If your organization is big on innovation, then you can even reward failure. This may seem absurd from a management standpoint. But think about it. You’re not rewarding performance at all. You’re rewarding creativity and bravery to encourage your people to attempt something without any guarantee of success. This will create an office culture where people aren’t afraid to try new ideas because no one’s out to get them when they fail. This approach will be very effective particularly if you, as the leader, can commit to be more engaged with your staff.
Don't Overlook Team Effort
In an age of individualistic society, less emphasis is given to team achievements. However, you can’t deny the fact that the company’s progress is a result of different teams’ effort. Thus, it’s only logical that you also have corporate rewards for team achievement. Not only will this boost the team members’ morale, this will also foster a culture of cooperation between team members.
Dinner out at a local restaurant, free team outing, or bonuses are some of the great ways you can reward exemplary teams. To avoid free-riding, team rewards must be given in conjunction with individual rewards.
Hit Two Birds With One Stone
Mastery of a skill is its own reward. And apparently, many employees, particularly millenials, would agree since a good 59% of them say that opportunities to learn and develop are one of their top three considerations when applying for a job. Training your people is always a wise investment. But instead of giving it as a mandatory practice, you can repackage it to be a reward reserved for the deserving few.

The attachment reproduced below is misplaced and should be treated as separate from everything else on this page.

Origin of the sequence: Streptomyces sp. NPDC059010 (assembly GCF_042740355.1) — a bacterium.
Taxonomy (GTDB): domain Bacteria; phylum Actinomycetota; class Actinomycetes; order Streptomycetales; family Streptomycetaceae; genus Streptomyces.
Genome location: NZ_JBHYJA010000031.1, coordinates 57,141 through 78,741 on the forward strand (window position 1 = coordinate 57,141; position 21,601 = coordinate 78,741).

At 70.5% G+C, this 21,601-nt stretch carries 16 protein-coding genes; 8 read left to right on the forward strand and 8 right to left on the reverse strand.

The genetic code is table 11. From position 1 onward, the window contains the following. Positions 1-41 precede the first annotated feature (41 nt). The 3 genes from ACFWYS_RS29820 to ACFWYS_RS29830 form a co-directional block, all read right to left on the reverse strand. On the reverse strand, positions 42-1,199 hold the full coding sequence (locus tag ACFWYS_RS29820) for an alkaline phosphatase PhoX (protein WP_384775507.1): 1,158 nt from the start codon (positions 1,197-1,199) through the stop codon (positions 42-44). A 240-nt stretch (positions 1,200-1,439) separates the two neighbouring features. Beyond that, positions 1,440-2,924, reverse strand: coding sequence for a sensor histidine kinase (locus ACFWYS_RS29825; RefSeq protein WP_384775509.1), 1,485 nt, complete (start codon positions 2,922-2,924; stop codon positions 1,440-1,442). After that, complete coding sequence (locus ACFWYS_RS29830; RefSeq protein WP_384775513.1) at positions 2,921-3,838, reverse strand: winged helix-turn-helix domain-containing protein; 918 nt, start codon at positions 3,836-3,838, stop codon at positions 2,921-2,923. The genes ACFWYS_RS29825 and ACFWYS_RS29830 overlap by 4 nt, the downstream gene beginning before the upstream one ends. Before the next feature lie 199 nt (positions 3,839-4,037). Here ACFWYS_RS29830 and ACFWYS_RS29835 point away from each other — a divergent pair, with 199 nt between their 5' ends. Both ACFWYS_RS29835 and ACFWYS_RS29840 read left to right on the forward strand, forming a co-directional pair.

People always put more value into something that’s not easily attained. Top companies like Starbucks and OshKosh Corporation has done this with their continuing education program. OshKosh offers tuition reimbursement to deserving employees who want to pursue an MBA or earn another degree. Starbucks offers free college tuition to junior and senior employees who wish to earn their degree through Arizona State University’s online programs.
While once-a-year all-expense paid holiday sounds like such a motivating reward, the reality is that only one or two employees can earn such grand rewards. And most likely, they’re people at the time of the corporate ladder. An inclusive approach to corporate reward is better because it gives everyone a fighting chance to be recognized for their progress.
To roll this out, you can set milestones with corresponding points. Your employees can accumulate their points and use it to redeem rewards of their choice. Rewards can range from a simple cup of coffee or meal for two to extravagant offers like free round-trip tickets to Hawaii.
When you make your employees feel appreciated, you’ve made great strides towards creating a happy workplace. And a suitable corporate rewards program is a tangible way to express your gratitude that’s most likely reciprocated with excellent performance, increased productivity and company loyalty—things that make for a great organization.